Part of Speech verb
Origin + Etymology
Mid 17th century; French from French lampon, said to be from lampons ‘let us guzzle’ (used as a refrain), from lamper ‘gulp down’, nasalized form of laper ‘to lap (liquid)’
  • satirize
  • mock
  • ridicule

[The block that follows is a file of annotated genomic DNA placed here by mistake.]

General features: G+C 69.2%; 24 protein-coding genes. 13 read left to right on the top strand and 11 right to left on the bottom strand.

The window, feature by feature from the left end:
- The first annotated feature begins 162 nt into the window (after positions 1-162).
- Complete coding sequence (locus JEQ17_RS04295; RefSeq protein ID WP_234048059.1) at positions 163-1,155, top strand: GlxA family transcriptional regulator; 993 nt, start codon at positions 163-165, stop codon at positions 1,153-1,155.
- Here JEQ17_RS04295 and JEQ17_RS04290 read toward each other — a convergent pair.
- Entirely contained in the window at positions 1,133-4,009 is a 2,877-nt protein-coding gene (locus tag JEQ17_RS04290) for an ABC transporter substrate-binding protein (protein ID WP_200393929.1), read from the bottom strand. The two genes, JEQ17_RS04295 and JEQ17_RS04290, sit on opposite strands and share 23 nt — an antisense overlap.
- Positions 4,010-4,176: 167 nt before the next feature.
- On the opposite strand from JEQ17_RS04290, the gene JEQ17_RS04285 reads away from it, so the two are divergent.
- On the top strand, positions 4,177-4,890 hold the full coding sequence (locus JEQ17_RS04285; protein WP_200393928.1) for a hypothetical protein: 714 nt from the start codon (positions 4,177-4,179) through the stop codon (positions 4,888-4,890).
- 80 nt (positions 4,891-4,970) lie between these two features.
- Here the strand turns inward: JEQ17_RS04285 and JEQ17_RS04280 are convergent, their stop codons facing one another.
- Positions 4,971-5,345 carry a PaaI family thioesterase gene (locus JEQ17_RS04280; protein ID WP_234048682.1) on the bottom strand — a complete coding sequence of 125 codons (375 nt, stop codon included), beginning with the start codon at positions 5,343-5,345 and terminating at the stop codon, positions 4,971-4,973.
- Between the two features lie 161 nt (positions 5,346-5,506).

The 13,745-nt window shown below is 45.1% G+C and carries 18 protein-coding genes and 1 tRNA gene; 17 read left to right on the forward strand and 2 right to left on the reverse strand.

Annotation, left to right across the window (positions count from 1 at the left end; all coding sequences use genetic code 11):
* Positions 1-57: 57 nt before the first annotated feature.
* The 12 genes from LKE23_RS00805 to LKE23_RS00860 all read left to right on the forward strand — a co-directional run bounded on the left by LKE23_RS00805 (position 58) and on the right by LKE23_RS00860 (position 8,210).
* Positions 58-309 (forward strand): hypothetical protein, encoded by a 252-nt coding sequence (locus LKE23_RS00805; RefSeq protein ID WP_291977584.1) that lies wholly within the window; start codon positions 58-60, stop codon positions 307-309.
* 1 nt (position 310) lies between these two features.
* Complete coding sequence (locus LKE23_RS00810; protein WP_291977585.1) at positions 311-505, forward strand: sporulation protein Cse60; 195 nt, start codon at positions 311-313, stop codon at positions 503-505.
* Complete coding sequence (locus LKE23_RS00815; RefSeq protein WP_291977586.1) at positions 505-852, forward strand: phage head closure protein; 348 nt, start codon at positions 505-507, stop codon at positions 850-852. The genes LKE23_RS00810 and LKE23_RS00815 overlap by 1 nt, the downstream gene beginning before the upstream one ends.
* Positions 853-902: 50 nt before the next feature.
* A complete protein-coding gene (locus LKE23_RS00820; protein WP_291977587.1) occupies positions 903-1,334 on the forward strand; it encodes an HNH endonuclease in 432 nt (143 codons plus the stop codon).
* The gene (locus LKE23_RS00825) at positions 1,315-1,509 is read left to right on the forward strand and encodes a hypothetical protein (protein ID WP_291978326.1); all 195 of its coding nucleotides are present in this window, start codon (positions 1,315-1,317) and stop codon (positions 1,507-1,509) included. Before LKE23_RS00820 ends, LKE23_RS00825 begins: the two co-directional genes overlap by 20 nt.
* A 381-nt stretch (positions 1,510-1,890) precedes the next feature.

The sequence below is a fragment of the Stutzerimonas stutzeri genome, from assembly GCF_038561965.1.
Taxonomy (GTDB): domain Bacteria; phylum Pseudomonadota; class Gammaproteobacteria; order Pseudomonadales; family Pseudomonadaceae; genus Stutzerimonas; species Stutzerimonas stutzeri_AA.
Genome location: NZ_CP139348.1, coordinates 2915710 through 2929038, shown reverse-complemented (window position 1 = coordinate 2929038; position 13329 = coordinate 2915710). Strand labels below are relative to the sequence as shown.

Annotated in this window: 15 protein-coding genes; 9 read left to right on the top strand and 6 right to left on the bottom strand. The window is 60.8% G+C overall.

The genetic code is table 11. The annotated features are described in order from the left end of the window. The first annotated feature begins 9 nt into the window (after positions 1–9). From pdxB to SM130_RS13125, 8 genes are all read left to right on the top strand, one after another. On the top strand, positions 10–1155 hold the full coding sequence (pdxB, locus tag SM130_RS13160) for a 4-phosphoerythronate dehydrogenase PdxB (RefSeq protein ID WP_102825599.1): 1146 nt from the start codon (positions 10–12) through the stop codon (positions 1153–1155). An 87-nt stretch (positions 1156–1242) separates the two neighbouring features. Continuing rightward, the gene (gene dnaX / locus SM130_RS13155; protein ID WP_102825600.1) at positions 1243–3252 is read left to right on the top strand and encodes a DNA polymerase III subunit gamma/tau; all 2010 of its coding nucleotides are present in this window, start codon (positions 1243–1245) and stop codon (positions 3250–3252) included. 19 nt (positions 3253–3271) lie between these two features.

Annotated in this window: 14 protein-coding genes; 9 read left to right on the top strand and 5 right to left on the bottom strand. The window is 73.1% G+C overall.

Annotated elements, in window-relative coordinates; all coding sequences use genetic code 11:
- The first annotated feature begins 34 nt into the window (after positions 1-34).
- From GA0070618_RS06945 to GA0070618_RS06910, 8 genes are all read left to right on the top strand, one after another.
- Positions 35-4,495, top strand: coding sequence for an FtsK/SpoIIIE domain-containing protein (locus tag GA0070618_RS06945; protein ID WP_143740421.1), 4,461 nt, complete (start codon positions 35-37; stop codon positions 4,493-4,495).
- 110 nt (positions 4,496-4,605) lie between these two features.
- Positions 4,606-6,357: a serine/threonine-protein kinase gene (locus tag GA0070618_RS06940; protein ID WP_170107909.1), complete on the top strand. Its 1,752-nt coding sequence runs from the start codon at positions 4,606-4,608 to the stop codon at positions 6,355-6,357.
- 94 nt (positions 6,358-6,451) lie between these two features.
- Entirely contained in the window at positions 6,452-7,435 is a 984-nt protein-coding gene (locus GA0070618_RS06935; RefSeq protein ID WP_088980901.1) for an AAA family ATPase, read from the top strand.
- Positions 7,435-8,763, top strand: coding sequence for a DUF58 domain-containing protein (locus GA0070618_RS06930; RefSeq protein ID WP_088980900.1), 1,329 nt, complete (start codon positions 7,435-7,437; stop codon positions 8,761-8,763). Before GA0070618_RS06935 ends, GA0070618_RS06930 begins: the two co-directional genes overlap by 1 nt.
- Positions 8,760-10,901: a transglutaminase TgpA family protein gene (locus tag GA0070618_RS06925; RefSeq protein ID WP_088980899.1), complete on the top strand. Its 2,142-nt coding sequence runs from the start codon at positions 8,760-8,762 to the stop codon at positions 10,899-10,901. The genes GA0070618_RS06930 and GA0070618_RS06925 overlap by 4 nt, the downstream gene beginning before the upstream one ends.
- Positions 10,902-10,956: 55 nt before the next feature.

• make fun of
  • poke fun at
  • parody
  • rag
  • tease
  • applaud
  • approve
  • praise
  • support
publicly criticize (someone or something) by using ridicule, irony, or sarcasm
A) The politician didn't appreciate being lampooned by the media. B) The new CFO was lampooned by the press for business decisions he made at a previous company.
Usage Over Time

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